Furthermore, the open label character of this study is a limitation. We were persuaded by the clinical urgency to rapidly assess the effect of losartan after the positive results in mice. A double-blinded study would have delayed this process. More and more patients were already being treated with losartan before any evidence of a beneficial effect in humans (see Figure 1). Therefore, we decided to perform an open label study in collaboration with the Dutch Marfan Organisation. Nevertheless, the endpoints were evaluated without knowledge of patients' medical therapy.

Funding

This study was funded by a grant from the Dutch Heart Association (2008B115) and supported by the Interuniversity Cardiology Institute of the Netherlands (ICIN).

Conflict of interest: None declared.

Acknowledgments

The authors would also like to thank 3Mensio Medical Imaging, suppliers of the semi-automated vessel analysis software.

Appendix A

Image acquisition

Magnetic resonance imaging acquisition was performed by either an Avanto (Siemens, Erlangen, Germany) or a Philips (Intera, release 11 and 12; Philips Medical Systems, Best, the Netherlands) 1.5 Tesla MRI scanner using a phased array cardiac receiver coil.

Contrast-enhanced magnetic resonance angiography (MRA) of the total aorta was performed by first pass imaging of 0.2 mL/kg body weight contrast bolus of gadovist (Bayer Schering AG, Berlin, Germany) with a molarity of 1 mmol/L. Contrast agent was injected intravenously in the brachial vein at an infusion rate of 2 mL/s, and subsequently flushed by 20 mL saline at 2 mL/s, using contrast power injectors (Mallinckrodt, Inc., St Louis, MO, USA or Medrad Spectris Solaris EP MR Injection System, Warrendale, USA). Contrast enhanced MRA image acquisition was triggered by scout imaging of the contrast bolus and aimed to visualize the total aorta during first pass of the contrast bolus in the aorta. Imaging occurred during breath-holding at end-inspiration. The contrast enhanced MRA of the full aorta was acquired by means of a standard, commercially available non-ECG gated 3D, T1-weighed, spoiled gradient-echo sequence (either 3DFLASH on the Siemens system or 3DFFE on the Philips system). This resulted in a 3D presentation of the entire aorta with a near-isotropic resolution of 1.4 × 1.3 × 1.4 mm/voxel.

In patients without aortic root replacement, aortic root size was assessed by cine imaging sequences (Steady State Free Precession, SSFP) perpendicular to the long axis of the aortic root as shown by coronal and sagittal scouts (either TrueFisp on the Siemens system or Balanced TFE on the Philips system) during end-expiration. Typical SSFP characteristics were: slice thickness 6 mm, flip angle 60–80°, field of view 300–400 mm, matrix size 256 × 192, 25–50 frames per cardiac cycle. These acquisitions resulted in a CINE short-axis representation of the aortic root at the level of the sinus of Valsalva with an in-plane spatial resolution of 1.2–1.8 × 1.4–1.8 mm/pixel and a temporal resolution of ∼20–30 ms.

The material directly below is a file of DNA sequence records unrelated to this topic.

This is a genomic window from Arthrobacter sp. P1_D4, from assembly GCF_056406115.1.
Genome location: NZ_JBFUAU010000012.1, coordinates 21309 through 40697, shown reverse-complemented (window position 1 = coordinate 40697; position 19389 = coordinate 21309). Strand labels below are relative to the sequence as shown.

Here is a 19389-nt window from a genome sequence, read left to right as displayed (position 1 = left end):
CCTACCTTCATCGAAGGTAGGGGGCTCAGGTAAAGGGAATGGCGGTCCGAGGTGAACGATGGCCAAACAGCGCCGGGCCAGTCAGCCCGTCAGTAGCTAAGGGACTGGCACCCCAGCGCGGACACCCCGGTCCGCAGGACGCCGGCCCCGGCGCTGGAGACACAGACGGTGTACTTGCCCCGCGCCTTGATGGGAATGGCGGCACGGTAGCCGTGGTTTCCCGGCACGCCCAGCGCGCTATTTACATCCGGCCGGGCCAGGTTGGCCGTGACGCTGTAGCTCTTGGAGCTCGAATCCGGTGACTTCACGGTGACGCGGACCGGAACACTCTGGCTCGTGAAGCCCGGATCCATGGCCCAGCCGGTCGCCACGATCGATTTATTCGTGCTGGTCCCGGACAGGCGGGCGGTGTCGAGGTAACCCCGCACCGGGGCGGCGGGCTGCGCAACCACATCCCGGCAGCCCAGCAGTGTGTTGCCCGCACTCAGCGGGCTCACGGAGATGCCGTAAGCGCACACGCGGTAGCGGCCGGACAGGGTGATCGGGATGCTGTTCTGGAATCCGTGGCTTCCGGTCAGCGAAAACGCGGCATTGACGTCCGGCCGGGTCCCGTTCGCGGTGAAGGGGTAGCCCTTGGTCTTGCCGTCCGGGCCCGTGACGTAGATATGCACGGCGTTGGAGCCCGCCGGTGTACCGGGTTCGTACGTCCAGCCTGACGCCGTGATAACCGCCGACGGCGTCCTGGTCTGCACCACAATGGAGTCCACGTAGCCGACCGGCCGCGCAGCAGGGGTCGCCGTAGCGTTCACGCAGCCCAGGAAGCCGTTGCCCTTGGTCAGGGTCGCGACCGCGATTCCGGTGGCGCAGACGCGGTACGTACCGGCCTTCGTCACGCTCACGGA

Transthoracic echocardiography was performed with a Vivid 7 (GE, Vingmed Ultrasound, Horton, Norway) ultrasound system by experienced ultrasound technicians. Aortic root diameters were measured in end-diastole at the level of the sinus of Valsalva, by using the leading edge to leading edge technique in parasternal long axis, consistent with the current American Society of Echocardiography guidelines.33

Computed tomography was performed by the use of a Philips 64 slice CT scanner, using generally available iodine-based contrast agents in a small number of patients.

Image processing

Aortic root diameter was assessed by greatest end-diastolic diameter of three cusp-cusp dimensions from the outer to inner wall on the SSFP images. All measurements beyond the aortic root were performed on multiplanar MRA reconstructions from inner to inner edge.

The Vessel analysis software (3 mensio vascular, 3mensio Medical Imaging BV, Bilthoven, the Netherlands) was used to calculated aortic volumes. Intra- and inter-observer variability of aortic volume assessment showed excellent reproducibility.34 Images were loaded in the software with window and level settings acquired from the DICOM data. The total aortic volume was determined by the following technique; a central lumen line was created by manually placing a seeding point through the lumen of the aorta in the axial, the sagittal, and the coronal plane. A complete set of multi-planar reformats was reconstructed by the computer perpendicular to this central lumen line, resulting in a stretched vessel view of the aorta, from the aortic valve to the aortic bifurcation. The aortic lumen was manually separated from the surrounding tissue by placing a cut-off line between the enhanced aortic lumen voxels and the surrounding voxels in four cross-sections. The volume of the contrast-enhanced aortic lumen was reconstructed from the individually segmented axial slices, starting at the level of the aortic root and ending at the level of the aortic bifurcation.

Footnotes

  • Both authors contributed equally.

References